Dundee United defender Sean Dillon completely understands why many fans feel angry at the state of the Tannadice club.
Dillon does not hide himself away from supporters but is always happy to chat with them on the street on in a supermarket aisle.
He has found these meetings to always be courteous and even supportive but that doesn’t mean he is unaware of the torment fans are going through as their team stands on the brink of relegation.
Despite the league being the priority by miles, around 7,000 of them still travelled to Hampden last Saturday and saw United lose their William Hill Scottish Cup semi-final to Championship side Hibs after a penalty shootout.
That defeat added to the gloom and doom at United ahead of tomorrow’s home Premiership match against Hamilton Accies, the first of the five post-split fixtures.
It is a must-win for a team currently sitting eight points adrift of second-bottom side Kilmarnock and with the fear of being relegated by city rivals Dundee at Dens Park a week on Monday hanging over them.
Dillon would obviously like the fans to stick by the players in the days and weeks ahead but he is under no illusions as to just how fed up they feel.
He said: “There are different conversations you have with people over what has been over a number of years now.
“My postcode is not a Dundee one but I pretty much do everything in Dundee so I bump into people all the time.
“I know what the mood is like.
“I am well aware of how the fans feel and, you know what, I understand it.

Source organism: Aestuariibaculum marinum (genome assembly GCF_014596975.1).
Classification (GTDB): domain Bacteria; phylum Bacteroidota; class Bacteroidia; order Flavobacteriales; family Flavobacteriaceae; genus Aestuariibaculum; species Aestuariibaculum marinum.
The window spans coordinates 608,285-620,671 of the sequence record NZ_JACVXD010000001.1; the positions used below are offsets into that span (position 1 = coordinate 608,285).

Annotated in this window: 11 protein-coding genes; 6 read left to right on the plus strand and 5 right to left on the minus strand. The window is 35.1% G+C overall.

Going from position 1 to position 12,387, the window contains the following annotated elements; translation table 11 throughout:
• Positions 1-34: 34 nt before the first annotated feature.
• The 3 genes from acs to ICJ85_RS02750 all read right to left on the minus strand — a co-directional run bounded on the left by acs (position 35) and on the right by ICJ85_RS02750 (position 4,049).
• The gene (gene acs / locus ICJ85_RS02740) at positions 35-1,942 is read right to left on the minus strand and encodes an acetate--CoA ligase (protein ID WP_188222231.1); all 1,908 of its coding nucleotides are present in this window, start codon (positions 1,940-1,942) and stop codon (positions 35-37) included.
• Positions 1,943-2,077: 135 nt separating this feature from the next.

“I’m not critical of them.
“I understand why they’re upset,” added the veteran Irishman.
“There are probably mixed views.
“Different people will say different things or ask different questions.
“I have been quite lucky with the majority of the people I have spoken to.
“Although they are down and disappointed, almost everybody has still been supportive of the team.
“That definitely helps me as a player.
“If I met 10 fans this afternoon and they told me differently that doesn’t mean that’s going to change my opinion.
“When you speak to people one-on-one in town maybe it’s not the time for them to be getting angry.
“Even if they did so that wouldn’t be a problem.
“People are entitled to be upset or angry or frustrated about how their team is doing because we haven’t done well enough.
“People will have their say and they will give you their opinion but, generally speaking, the conversation ends with a ‘Good luck for the weekend’ message.”
Dillon promised the fans that the players will be able to pick themselves up after the cup disappointment.
They can’t exactly afford to do anything else.
He insisted: “The mood will be all right.
“Of course everybody is disappointed but it’s done and there is no point in dwelling on it.
“We are frustrated because we wanted to win on Saturday and to have a final to look forward to but we don’t .
“It didn’t happen.
“We are obviously very annoyed and very frustrated but we’ve another big challenge coming up on Sunday so it’s important that we get the heads on for that.”
Dillon, some may say unrealistically, still thinks United can beat the drop.
He knows he doesn’t have too many fellow believers outside Tannadice but the defender is adamant.
Asked if he thought the great escape was still possible, he replied: “Yeah, I genuinely mean that.
“Obviously, it’s tough and I don’t expect many to believe it, certainly guys outside the group, outside the club.
“I understand why that’s the case but I think we can.
“We’ve definitely got a chance, it’s definitely possible – that’s a fact.
“My opinion is that we can do it.
“There is no room for error but it has been like that for a while now, although it hasn’t been as tight as this all season because we have had a lot more games.
“It’s a big as but I still think we can do it.”